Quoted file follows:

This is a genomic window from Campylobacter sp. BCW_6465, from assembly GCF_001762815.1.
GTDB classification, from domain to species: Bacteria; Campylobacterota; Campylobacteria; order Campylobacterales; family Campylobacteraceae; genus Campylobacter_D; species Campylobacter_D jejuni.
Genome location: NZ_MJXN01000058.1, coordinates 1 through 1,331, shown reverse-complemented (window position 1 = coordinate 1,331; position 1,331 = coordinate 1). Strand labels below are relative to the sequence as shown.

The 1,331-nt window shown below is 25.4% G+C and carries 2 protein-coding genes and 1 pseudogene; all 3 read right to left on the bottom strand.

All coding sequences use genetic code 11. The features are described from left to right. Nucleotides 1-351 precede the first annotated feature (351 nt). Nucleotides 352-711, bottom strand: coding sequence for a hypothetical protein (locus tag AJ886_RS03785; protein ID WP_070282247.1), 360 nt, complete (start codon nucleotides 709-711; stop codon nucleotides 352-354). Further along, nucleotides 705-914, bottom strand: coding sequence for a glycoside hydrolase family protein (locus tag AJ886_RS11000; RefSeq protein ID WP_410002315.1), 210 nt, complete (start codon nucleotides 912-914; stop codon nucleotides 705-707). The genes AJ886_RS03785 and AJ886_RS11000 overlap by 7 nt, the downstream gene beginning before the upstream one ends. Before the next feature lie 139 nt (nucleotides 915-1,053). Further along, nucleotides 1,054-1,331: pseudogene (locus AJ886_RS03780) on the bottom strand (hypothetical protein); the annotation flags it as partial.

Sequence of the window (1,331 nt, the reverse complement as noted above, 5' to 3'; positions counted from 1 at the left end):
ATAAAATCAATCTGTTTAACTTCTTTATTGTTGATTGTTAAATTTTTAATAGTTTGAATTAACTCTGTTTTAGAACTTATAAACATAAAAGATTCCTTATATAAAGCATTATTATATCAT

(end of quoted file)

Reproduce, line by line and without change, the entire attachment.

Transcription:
This is a genomic window from Campylobacter sp. BCW_6465, from assembly GCF_001762815.1.
GTDB classification, from domain to species: Bacteria; Campylobacterota; Campylobacteria; order Campylobacterales; family Campylobacteraceae; genus Campylobacter_D; species Campylobacter_D jejuni.
Genome location: NZ_MJXN01000058.1, coordinates 1 through 1,331, shown reverse-complemented (window position 1 = coordinate 1,331; position 1,331 = coordinate 1). Strand labels below are relative to the sequence as shown.

The 1,331-nt window shown below is 25.4% G+C and carries 2 protein-coding genes and 1 pseudogene; all 3 read right to left on the bottom strand.

All coding sequences use genetic code 11. The features are described from left to right. Nucleotides 1-351 precede the first annotated feature (351 nt). Nucleotides 352-711, bottom strand: coding sequence for a hypothetical protein (locus tag AJ886_RS03785; protein ID WP_070282247.1), 360 nt, complete (start codon nucleotides 709-711; stop codon nucleotides 352-354). Further along, nucleotides 705-914, bottom strand: coding sequence for a glycoside hydrolase family protein (locus tag AJ886_RS11000; RefSeq protein ID WP_410002315.1), 210 nt, complete (start codon nucleotides 912-914; stop codon nucleotides 705-707). The genes AJ886_RS03785 and AJ886_RS11000 overlap by 7 nt, the downstream gene beginning before the upstream one ends. Before the next feature lie 139 nt (nucleotides 915-1,053). Further along, nucleotides 1,054-1,331: pseudogene (locus AJ886_RS03780) on the bottom strand (hypothetical protein); the annotation flags it as partial.

Sequence of the window (1,331 nt, the reverse complement as noted above, 5' to 3'; positions counted from 1 at the left end):
ATAAAATCAATCTGTTTAACTTCTTTATTGTTGATTGTTAAATTTTTAATAGTTTGAATTAACTCTGTTTTAGAACTTATAAACATAAAAGATTCCTTATATAAAGCATTATTATATCAT